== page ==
The reporting this weekend is very revealing. A few months before the election Cameron asserted that “secret corporate lobbying was the next big scandal waiting to happen”, but he would run a sleaze-free government. We now know he apoointed 3 weeks ago as Tory party fundraiser a man who made nearly a £1bn fortune from financial spread-betting and who advertised that the Prime Minister would be open for business to anyone who joined the ‘premier league’ by donating £250,000 to the Tory party. Osborne promised in his budget a crackdown on tax avoidance, but 3 days later the Tory co-treasurer is revealed soliciting donations from Liechtenstein, a well-known tax haven, as well as actually illegal under electoral law. Now we learn too that the Tory decision before the election to block a third runway at Heathrow is to be reversed; having won votes before the election protecting communities in west London, Cameron now finds it expedient to succumb to the business lobby (or was this always a well-prepared fix beforehand to gather in votes in advance of the money?).
We were solemnly assured by Cameron before the election that “I’ll cut the deficit, not the NHS”. That was before £20bn cuts to the NHS were announced after the election. We were told there would be no further top-down re-organisations of the NHS, just before by far the biggest ever (clearly prepared in thorough detail by Lansley at the same time as the promise was being made) was suddenly announced just 2 months after the election.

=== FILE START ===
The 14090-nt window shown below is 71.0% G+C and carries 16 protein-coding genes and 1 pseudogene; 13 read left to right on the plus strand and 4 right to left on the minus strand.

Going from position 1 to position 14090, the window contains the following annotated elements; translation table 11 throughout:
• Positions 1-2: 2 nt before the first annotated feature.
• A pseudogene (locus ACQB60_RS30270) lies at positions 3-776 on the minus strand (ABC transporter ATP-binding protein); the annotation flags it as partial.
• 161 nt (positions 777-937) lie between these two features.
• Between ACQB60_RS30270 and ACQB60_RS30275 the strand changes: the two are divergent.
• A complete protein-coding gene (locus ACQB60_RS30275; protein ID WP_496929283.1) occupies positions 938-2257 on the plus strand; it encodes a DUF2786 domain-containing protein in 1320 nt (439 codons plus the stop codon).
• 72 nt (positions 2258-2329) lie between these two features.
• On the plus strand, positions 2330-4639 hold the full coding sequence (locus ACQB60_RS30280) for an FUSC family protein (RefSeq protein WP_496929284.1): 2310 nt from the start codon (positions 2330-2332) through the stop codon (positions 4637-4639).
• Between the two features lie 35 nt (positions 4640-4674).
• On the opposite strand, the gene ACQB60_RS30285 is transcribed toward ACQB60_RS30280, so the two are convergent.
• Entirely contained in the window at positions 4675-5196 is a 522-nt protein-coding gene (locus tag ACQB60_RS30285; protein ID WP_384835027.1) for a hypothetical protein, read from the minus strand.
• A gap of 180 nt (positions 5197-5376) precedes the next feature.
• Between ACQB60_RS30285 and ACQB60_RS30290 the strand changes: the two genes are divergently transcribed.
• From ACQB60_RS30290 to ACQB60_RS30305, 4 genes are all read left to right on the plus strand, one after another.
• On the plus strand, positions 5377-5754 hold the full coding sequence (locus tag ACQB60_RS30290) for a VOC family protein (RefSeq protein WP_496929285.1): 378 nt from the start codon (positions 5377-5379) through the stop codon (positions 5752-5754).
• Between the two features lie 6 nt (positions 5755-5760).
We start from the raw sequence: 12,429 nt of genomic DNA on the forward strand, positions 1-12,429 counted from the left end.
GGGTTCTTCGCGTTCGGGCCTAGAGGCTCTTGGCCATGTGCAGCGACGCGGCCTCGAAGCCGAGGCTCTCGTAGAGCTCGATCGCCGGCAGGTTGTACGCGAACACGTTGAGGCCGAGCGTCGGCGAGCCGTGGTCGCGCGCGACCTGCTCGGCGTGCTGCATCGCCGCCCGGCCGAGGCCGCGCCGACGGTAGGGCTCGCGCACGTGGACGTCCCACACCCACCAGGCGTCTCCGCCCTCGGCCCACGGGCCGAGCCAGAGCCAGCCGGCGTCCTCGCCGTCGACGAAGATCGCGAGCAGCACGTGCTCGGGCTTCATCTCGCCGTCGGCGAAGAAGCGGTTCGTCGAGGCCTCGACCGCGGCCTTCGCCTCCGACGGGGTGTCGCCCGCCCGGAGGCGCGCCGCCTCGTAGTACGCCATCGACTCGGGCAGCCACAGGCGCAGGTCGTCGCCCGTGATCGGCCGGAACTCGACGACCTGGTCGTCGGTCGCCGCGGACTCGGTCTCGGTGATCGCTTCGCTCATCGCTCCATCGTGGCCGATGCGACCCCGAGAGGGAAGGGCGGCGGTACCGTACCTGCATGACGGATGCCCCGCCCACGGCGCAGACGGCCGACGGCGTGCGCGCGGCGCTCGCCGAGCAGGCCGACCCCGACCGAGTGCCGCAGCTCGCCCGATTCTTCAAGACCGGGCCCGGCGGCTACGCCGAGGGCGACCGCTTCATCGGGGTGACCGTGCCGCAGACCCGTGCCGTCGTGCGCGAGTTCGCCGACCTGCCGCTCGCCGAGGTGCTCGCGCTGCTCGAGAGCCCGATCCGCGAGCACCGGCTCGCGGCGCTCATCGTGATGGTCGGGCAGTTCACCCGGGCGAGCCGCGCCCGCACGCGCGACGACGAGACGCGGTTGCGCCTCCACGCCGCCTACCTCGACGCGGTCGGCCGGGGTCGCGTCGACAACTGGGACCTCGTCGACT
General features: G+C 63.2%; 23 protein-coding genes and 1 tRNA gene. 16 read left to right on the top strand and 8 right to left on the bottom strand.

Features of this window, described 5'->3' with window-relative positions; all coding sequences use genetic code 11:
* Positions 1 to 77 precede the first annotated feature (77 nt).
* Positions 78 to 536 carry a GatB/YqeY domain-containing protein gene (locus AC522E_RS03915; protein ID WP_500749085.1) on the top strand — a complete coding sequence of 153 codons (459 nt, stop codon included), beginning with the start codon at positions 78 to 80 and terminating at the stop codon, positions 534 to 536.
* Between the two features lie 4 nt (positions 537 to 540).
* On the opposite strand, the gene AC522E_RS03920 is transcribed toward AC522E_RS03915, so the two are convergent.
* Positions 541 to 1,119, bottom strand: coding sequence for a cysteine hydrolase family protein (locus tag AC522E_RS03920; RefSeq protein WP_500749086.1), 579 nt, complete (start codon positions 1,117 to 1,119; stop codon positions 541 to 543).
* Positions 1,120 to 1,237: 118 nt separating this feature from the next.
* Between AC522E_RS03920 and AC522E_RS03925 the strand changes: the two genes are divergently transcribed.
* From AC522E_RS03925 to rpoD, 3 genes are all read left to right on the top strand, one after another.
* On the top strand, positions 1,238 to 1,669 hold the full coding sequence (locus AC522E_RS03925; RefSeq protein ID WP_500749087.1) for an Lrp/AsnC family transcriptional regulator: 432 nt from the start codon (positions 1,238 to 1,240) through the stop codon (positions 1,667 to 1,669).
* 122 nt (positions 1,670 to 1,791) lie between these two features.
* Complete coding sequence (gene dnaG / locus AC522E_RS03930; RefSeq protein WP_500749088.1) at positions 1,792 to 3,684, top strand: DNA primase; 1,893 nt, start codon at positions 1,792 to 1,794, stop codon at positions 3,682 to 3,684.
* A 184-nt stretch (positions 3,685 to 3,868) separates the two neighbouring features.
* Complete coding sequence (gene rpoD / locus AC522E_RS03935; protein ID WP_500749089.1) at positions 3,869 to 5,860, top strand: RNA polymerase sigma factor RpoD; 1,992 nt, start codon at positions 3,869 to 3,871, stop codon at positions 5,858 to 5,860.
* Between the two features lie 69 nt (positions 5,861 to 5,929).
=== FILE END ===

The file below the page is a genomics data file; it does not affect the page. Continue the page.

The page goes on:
We were led to believe, by the PR stunt of Cameron hugging huskies in the Arctic before the election, that this was going to be ‘the greenest government ever’. Safely after the election it has turned out the brownest ever by crowding out renewables with nuclear, chopping off the solar industry at its knees, aborting the green investment bank, and tearing up the planning laws that protect the countryside.
Is there any pledge, any promise, any commitment which this crew would not have the gall to stuff down the toilet to appease big business and the super-rich? We were told before the election, in the supreme burst of hypocrisy, that we were “all in it together” until after the election the ultra-rich wanted out and to have their 50p tax rate cut at the same time as the poorest quarter of the population could be safely consigned down the pan. As an exercise in shamelessness, this government takes some beating.